In re Lipsky

Citation460 S.W.3d 579
Decision Date24 April 2015
Docket NumberNO. 13–0928,13–0928
PartiesIn re Steven Lipsky, Relator
CourtSupreme Court of Texas

Matthew J. Kita, Michael G. Guajardo, Guajardo & Marks, LLP, Dallas, Peter M. Kelly, Kelly, Durham & Pittard, L.L.P., Houston Amicus Curiae, for The Texas Trial Lawyers Association

Andrew D. Sims, Russell R. Barton, Troy Douglas Okruhlik, Harris Finley & Bogle, P.C., Elizabeth Fitch, John H. Cayce Jr., Kelly Hart & Hallman LLP, Fort Worth, for Range Resources Corporation and Range Production Co.

Donald E. Godwin, George Read Carlton Jr., Shawn Malcolm McCaskill, Godwin Lewis, P.C., Dallas, for Alisa Rich

Alicia Calzada, Haynes & Boone, LLP, San Antonio, Allen M. Stewart, Allen Stewart, P.C., Brent M. Rosenthal, Rosenthal Weiner LLP, Dallas, James R. Claunch, The Claunch Law Firm, Kirk Matthew Claunch, Fort Worth, Joseph David Sibley IV, Camara & Sibley LLP, Houston, Laura Lee Prather, Haynes and Boone, LLP, Austin, for Steven Lipsky


Justice Devine delivered the opinion of the Court.

The Texas Citizens Participation Act (TCPA)1 protects citizens who petition or speak on matters of public concern from retaliatory lawsuits that seek to intimidate or silence them. Tex. Civ. Prac. & Rem. Code §§ 27.001 –.011. The protection consists of a special motion for an expedited consideration of any suit that appears to stifle the defendant's communication on a matter of public concern. Id . § 27.003. In reviewing that motion, the trial court is directed to dismiss the suit unless “clear and specific evidence” establishes the plaintiffs' “prima facie case.” Id . § 27.005(c). When applying the Act's requirement for clear and specific evidence, however, the courts of appeals disagree about the role of circumstantial evidence.

Some courts hold that only direct evidence is relevant when considering a motion to dismiss under the Act, while others have concluded that relevant circumstantial evidence must also be considered. The court of appeals here considered circumstantial evidence, and we agree that clear and specific evidence under the Act includes relevant circumstantial evidence. 411 S.W.3d 530, 546 (Tex.App.–Fort Worth 2013). We further agree, generally, with the court of appeals's disposition of the proceedings below and accordingly deny all relief requested here.

I. Background and Procedural History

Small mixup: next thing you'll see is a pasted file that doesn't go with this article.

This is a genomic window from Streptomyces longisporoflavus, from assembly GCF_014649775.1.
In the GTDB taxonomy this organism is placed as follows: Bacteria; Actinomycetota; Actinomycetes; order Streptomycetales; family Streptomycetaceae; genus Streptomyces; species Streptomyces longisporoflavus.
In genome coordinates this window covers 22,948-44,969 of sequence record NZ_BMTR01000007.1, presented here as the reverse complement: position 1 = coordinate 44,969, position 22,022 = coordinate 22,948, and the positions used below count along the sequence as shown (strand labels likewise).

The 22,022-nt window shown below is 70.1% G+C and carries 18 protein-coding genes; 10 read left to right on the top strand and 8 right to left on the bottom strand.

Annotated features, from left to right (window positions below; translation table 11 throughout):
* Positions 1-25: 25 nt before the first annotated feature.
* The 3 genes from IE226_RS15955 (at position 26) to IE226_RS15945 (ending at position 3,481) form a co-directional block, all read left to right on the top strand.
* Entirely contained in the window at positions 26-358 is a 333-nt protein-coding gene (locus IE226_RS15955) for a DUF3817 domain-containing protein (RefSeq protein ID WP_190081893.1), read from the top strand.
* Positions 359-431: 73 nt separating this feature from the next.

Steven and Shyla Lipsky own several acres in Weatherford, Texas. In 2005 they drilled a well on their property to a depth of about two hundred feet to provide water to a cabin and boathouse. In 2009 they finished a house on the property, connecting the well to their new home. That same year, Range Resources Corporation and Range Production Company drilled two gas wells about a half-mile from the Lipskys' property.

A few months after moving into their new home, the Lipskys experienced mechanical problems with their well. They contacted a well-servicing company, which identified the problem as “gas locking,” a condition typically associated with an excess of natural gas in the ground water. A submersible pump's ability to transport water from a well can be affected when too much gas is in the water.

Concerned about the gas in their well water, the Lipskys contacted local health officials who referred them to Alisa Rich, an environmental consultant with Wolf Eagle Environmental. After tests, Rich confirmed the presence of methane and other gases in the well. About this time, Lipsky made a video of himself lighting gas escaping from a garden hose attached to his well. To produce this effect, Lipsky connected the hose to a vent on his water well. He shared his video with the Environmental Protection Agency (EPA) and the media, which reported on the flammable nature of Lipsky's water well. He also complained about the gas in his well to the Texas Railroad Commission. Lipsky's own investigation led him to believe that Range, the oil and gas operator closest to his property, had some responsibility for contaminating his ground water.

Both the EPA and Railroad Commission began investigating Lipsky's complaints. The EPA initially concluded that Range's production activities had contributed to the gas in the Lipskys' well water and that the situation could be hazardous to health and safety. The federal agency ordered Range to provide the Lipskys potable water and to install explosivity meters at their property.

The Railroad Commission completed its investigation a few months later. Although invited to participate in the Commission's evidentiary hearing, the Lipskys declined. The Commission thereafter concluded that Range's operations in the area were not the source of the contamination. Lipsky immediately denounced the Railroad Commission's decision in the media and continued to blame Range, pointing to the EPA's action and his expert's opinions.